Tenorite

Tenorite looks like a traditional workhorse sans serif font, but a little friendlier. It was designed by Erin McLaughlin and Wei Huang, and notably uses large dots, accents, and punctuation that make it comfortable to read at small sizes.
“We were craving something very round, wide, and crisp,” the designers said in Microsoft’s blog. “We didn’t shy away from going large and circular. In many typefaces, the punctuation is too faint, tightly spaced, or easily confusable for on-screen rendering, where clarity is key.”

Bierstadt

Bierstadt, designed by Steve Matteson, is a precise serif inspired by mid-century Swiss designs.
“Swiss typographers gravitated to grotesque designs like Helvetica because of their suitability for grid-based typography,” Matteson said. (Side note: “grotesque” in designspeak is not derogatory — it just refers to sans serifs.) “In today’s world, I believe a grotesque typeface’s voice needs a bit of a human touch to feel more approachable and less institutional.”
The name comes from one of Colorado’s 14,000-foot peaks. “When I think of Swiss type, I think of the Alps, and since I’m based in Boulder, my Alps are the Rockies,” Matteson said.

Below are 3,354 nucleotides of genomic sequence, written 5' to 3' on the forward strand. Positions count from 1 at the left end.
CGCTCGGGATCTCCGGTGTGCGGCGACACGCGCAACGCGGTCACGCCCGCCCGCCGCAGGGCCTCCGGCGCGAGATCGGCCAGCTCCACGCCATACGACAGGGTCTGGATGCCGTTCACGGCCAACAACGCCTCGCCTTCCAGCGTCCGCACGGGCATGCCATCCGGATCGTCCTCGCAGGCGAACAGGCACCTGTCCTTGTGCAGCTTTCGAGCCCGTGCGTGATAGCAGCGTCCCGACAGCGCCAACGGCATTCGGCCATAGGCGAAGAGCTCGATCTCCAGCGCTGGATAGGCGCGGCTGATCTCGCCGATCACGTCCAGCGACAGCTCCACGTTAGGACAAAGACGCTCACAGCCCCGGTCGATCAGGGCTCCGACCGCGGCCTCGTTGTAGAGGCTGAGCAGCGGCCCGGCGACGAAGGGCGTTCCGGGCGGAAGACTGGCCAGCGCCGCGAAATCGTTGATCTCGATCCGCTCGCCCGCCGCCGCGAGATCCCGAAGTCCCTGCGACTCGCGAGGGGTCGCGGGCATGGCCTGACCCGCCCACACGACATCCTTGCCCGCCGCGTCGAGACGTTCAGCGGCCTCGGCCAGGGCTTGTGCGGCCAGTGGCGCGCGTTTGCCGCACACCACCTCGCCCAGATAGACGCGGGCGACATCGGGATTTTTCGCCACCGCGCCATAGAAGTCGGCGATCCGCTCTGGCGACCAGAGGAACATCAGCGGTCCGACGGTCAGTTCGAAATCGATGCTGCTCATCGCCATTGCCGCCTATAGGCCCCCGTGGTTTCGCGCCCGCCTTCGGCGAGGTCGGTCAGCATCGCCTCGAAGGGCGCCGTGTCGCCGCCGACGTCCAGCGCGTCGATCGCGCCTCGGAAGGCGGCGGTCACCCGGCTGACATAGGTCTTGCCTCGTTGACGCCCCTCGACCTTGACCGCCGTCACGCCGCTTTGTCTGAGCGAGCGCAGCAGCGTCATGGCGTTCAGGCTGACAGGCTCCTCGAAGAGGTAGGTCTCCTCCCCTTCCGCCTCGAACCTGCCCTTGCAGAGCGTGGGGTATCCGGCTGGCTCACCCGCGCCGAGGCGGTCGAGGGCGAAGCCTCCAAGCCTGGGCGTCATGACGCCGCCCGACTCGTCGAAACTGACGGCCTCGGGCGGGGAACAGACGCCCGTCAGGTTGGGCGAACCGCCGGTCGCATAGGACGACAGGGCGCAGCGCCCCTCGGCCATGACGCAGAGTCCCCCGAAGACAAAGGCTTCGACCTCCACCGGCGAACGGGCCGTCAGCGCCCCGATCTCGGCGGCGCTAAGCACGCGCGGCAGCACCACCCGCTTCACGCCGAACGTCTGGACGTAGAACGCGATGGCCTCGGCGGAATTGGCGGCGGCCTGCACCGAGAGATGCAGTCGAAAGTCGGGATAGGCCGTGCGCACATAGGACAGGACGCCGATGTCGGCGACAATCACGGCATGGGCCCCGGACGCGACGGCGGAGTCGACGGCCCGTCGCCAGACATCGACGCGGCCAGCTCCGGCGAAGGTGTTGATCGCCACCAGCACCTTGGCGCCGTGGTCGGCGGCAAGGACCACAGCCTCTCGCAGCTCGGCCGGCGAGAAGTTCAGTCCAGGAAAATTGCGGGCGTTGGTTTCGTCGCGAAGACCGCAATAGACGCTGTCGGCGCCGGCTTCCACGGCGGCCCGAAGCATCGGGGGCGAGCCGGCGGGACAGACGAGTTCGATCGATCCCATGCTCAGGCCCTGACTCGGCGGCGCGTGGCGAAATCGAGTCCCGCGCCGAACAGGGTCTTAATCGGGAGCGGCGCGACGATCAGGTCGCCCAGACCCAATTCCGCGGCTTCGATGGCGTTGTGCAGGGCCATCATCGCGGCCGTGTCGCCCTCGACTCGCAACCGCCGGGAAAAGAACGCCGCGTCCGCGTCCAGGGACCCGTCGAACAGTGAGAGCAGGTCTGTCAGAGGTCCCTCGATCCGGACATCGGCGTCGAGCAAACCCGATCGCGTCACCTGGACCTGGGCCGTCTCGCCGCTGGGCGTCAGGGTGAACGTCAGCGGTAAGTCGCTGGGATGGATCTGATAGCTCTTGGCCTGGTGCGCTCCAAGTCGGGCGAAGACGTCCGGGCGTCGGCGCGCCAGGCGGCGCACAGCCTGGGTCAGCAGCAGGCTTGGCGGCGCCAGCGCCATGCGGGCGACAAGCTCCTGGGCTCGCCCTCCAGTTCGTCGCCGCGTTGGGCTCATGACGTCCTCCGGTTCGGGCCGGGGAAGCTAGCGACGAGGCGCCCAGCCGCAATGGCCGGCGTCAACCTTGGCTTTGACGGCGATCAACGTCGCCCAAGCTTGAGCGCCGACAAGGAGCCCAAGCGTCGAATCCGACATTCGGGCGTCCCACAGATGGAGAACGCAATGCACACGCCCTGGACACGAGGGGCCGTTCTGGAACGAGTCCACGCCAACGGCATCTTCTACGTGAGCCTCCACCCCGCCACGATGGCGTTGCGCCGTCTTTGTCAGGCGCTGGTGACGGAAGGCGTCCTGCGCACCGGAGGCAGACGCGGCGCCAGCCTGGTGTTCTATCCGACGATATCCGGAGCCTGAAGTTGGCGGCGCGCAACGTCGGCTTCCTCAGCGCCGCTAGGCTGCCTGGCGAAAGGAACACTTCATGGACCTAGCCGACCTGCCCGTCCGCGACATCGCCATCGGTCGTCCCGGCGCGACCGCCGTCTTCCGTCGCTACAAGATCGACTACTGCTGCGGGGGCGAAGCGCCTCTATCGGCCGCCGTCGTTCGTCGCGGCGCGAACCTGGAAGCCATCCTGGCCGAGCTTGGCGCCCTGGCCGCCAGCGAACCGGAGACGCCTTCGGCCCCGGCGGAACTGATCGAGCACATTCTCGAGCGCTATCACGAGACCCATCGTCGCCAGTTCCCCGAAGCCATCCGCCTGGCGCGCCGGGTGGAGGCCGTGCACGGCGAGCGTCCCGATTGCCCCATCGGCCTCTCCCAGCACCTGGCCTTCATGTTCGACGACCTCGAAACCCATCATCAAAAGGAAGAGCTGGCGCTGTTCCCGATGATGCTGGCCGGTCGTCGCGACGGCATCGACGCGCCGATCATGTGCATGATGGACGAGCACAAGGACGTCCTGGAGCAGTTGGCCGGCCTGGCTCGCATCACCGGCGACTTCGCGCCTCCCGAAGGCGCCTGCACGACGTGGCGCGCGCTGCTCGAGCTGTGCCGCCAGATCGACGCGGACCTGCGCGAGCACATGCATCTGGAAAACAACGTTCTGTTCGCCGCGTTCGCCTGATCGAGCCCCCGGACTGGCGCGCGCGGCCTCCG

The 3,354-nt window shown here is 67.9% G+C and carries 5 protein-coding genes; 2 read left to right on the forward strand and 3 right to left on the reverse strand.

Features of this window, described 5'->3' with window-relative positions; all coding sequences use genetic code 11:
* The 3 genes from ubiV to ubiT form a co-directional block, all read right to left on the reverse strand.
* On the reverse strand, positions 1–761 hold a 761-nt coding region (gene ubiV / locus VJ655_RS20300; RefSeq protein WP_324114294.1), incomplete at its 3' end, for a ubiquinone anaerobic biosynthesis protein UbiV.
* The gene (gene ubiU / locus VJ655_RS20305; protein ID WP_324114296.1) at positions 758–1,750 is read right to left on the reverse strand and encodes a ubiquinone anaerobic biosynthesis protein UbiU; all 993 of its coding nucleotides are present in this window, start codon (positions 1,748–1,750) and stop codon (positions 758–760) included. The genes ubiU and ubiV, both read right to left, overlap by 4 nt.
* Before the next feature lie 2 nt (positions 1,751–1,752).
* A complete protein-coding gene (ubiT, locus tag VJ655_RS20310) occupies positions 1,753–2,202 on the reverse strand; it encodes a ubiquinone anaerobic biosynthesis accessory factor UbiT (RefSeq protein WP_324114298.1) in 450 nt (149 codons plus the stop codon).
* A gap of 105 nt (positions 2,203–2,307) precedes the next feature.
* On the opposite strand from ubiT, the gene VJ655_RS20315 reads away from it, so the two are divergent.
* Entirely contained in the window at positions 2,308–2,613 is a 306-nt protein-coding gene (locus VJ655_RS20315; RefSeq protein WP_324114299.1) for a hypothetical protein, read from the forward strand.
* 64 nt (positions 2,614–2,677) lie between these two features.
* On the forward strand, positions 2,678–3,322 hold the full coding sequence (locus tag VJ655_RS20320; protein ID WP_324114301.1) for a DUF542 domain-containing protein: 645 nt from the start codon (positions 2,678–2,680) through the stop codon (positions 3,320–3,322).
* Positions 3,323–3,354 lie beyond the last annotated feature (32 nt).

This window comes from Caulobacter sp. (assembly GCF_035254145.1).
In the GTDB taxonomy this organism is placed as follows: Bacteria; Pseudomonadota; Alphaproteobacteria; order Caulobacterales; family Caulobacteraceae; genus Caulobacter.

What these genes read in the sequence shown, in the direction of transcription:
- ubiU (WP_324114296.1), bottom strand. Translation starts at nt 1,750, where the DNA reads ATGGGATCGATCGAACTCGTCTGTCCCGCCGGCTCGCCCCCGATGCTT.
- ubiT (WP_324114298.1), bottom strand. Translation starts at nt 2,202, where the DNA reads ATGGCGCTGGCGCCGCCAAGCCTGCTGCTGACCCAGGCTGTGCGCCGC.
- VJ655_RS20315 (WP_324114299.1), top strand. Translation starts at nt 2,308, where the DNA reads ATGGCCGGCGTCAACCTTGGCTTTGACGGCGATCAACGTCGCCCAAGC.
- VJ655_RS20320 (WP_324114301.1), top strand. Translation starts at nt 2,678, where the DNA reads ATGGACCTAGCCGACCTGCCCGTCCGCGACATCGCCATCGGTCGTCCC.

Skeena

This sans serif by John Hudson and Paul Hanslow may be the quirkiest of the bunch, while still being compact and readable as body text or presentation titles.
“We wanted to create a humanist sans serif with generous proportions and a higher than usual stroke contrast (also known as the variation in weight between thick and thin parts of the letter),” Hudson said. Skeena’s “diagonally sheared terminals” make it more distinctive.

Seaford

This “gently organic and asymmetric” sans serif by Tobias Frere-Jones, Nina Stössinger, and Fred Shallcrass is like a warm hug, or a cozy reading nook, or a cup of tea. Something makes you want curl up in it. That’s kind of what the designers were going for.
“To pinpoint the kind of familiarity…the typeface should evoke, we also looked at pictures of old armchairs,” Stössinger said. “In chair terms, we were going for a practical interpretation of a beautiful family heirloom; durable upholstery, nothing overtly plushy or nostalgic.”

Grandview

This sans serif typeface by Aaron Bell is derived from old German road and railway signage, which was designed to be legible at a distance.
Its roots in signage give this one a mechanical but sophisticated vibe.
“When I was first asked to create a font that retained the spirit and personality of the German Industrial Standard (DIN) and was more readable for body text, I wasn’t sure it was possible,” Bell said. But with a few modifications, he says Grandview preserves the voice of the original typeface but also works well for long-form text.

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